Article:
Losing Marcus, and his considerable expertise and industry heft, is a significant blow in this respect, and while Meta will push on, it’ll be interesting to see if and how Novi develops throughout 2022.   

Socialmediatoday.com

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Instagram Adds Scheduled Live Display on User Profiles to Improve Discovery of Upcoming Streams

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Instagram Adds Scheduled Live Display on User Profiles to Improve Discovery of Upcoming Streams


After previewing it as a coming feature within its announcement of the expansion of remixable videos on the platform last week, Instagram has now outlined its new display of scheduled live streams on creator profiles, providing another way to raise awareness of upcoming live broadcasts in the app.

As you can see in these screenshots, shared by Instagram chief Adam Mosseri, the new display option will enable you to list your upcoming IG live streams on your profile, which, when tapped, will provide additional info in a pop-up prompt, where people can also sign-up for a reminder of when the stream is set to begin.

As explained by Mosseri:

“Creators have been able to schedule lives for a while now, but now, you can separate scheduling a live from creating a feed post, or even now a Story post, about that Live. You also get a little badge on your profile that’s lets followers know, or anybody know that goes to your profile, that there’s a Live coming up and they can subscribe to be reminded.”

Mosseri further notes that users can create as many scheduled lives as they like, with a side-scrolling list then added to your profile display.

It could be a handy addition for those who broadcast via IG Live, which could prompt more people to tune in, by raising more awareness about your broadcasts. Up till now, the only way to notify people about your upcoming streams in the app has been, as Mosseri notes, through posts and Stories, which limits the reach of those notifications to, generally, your existing followers. Now, anyone who comes by your profile will be able to see that you have a live broadcast coming up, which could bring in more viewers.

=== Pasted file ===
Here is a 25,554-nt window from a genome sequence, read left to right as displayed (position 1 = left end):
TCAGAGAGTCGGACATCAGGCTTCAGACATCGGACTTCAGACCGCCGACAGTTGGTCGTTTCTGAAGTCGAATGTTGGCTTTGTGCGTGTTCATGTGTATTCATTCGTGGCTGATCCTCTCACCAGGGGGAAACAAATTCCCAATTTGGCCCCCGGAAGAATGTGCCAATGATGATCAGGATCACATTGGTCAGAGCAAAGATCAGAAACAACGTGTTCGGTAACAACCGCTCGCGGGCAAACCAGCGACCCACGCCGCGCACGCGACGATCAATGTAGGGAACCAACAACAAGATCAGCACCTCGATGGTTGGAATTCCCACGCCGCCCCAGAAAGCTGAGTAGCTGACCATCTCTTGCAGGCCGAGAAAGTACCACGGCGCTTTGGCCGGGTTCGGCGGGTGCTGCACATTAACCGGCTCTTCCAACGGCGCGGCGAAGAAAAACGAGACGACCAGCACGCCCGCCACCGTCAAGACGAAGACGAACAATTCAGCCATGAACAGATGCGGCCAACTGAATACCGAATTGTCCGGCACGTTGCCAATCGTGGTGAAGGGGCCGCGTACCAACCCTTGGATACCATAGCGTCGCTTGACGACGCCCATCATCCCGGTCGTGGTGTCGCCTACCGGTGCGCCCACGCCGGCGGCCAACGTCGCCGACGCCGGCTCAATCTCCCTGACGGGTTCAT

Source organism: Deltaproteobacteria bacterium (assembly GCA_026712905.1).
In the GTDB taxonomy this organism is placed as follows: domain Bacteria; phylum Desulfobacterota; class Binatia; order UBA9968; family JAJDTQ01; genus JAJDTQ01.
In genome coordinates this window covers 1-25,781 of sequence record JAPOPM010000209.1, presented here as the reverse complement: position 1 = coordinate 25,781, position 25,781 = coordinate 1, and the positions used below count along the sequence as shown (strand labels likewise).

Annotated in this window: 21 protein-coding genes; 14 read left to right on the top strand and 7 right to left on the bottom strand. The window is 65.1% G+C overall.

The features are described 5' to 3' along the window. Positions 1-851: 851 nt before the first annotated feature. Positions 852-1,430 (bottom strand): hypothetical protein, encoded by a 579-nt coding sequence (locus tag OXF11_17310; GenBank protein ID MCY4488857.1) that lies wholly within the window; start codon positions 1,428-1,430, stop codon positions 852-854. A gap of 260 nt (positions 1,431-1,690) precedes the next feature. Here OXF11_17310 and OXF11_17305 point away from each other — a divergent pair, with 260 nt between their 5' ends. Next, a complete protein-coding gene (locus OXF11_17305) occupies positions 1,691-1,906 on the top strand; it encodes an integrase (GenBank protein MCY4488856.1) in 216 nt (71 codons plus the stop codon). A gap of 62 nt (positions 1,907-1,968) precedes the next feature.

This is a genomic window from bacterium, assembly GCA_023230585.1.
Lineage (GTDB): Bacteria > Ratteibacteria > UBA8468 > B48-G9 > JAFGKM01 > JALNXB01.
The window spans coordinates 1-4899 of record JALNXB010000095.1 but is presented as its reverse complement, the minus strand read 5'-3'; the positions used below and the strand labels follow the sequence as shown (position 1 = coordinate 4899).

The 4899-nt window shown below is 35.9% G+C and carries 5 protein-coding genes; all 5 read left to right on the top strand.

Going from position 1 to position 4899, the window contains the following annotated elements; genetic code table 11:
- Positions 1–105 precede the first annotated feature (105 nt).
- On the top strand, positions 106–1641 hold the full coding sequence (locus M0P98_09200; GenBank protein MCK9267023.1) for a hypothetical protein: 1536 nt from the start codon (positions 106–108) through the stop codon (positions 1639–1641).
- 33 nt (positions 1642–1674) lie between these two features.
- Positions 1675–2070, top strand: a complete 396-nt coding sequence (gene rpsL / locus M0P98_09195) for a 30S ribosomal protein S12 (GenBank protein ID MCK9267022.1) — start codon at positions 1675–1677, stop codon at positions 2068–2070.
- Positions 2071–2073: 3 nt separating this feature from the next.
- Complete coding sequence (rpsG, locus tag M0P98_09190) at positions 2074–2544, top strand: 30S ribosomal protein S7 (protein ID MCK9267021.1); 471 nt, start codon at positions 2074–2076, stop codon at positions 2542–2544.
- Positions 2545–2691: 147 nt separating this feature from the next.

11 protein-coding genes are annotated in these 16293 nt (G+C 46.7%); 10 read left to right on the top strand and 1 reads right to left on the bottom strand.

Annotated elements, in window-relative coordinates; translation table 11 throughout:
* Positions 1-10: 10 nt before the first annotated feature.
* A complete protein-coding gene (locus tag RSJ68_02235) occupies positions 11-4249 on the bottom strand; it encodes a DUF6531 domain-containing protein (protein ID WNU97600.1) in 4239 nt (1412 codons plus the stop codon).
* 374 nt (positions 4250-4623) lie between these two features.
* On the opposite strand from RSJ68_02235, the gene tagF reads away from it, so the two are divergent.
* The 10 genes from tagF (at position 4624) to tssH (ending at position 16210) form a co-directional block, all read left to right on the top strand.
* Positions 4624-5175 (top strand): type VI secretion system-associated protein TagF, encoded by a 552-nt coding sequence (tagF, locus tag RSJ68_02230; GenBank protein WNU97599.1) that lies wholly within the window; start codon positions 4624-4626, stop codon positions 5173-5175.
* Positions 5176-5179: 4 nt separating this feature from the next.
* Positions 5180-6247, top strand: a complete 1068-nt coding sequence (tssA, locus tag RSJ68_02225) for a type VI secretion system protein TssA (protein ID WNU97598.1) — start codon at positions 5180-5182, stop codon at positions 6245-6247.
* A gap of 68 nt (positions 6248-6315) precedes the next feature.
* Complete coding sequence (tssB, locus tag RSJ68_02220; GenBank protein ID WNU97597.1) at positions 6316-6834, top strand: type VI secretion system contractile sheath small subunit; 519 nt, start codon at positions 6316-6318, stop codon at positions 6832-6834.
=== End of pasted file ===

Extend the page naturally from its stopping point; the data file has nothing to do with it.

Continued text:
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IG Live has become a key connection surface in the app, particularly throughout the pandemic, and as Instagram looks to expand the option into eCommerce, facilitating more direct engagement between brands and fans, the capacity to map out a more effective IG Live strategy could be a big help in maximizing your on-platform efforts.

It may seem like a relatively small addition in the broader scheme, but it could be a big help in raising awareness, and getting more viewers to your upcoming broadcasts.





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LinkedIn Publishes New Report into Workplace Culture Shifts, and What They Mean for Employer Branding

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LinkedIn Publishes New Report into Workplace Culture Shifts, and What They Mean for Employer Branding


LinkedIn has published a new report into the latest shifts in company and work culture, largely as a result of the pandemic, with many people’s approach to their career and professional development changing amid the ongoing re-shaping of the workforce and place.

As outlined by LinkedIn:

Because of the pandemic, employees are rethinking their priorities and their relationships with employers. They’re seeking flexible work arrangements and more work-life balance. They want to work for employers who value their physical and emotional well-being. And they’re ready to walk away from those who don’t.

LinkedIn’s 67-page ‘Reinvention of Company Culture’ report provides a detailed analysis of these changing attitudes and approaches, and how businesses can look to cater to employee needs, in order to build a better work environment.

The report looks at how people’s approach to their work is changing, particularly in regards to who they work for, and what they both represent and provide.

As you can see in this graphic, company culture is becoming a much bigger consideration, which is arguably because we now have more insight than ever into what each company represents, via social media posts and profiles. That underlines the importance of brands managing their external perception, and building a strong employer brand, which could also include empowering their employees to share relevant updates, reinforcing culture and ethos.

The report also looks at the changing approach to workplace flexibility, which is fast becoming a must-have for many organizations.

LinkedIn workplace trends report

The pandemic has shown that many companies can, in fact, operate remotely, and many employees have found that the freedom that can bring affords them many lifestyle benefits, which they’re not so willing to give up by returning to the office full-time.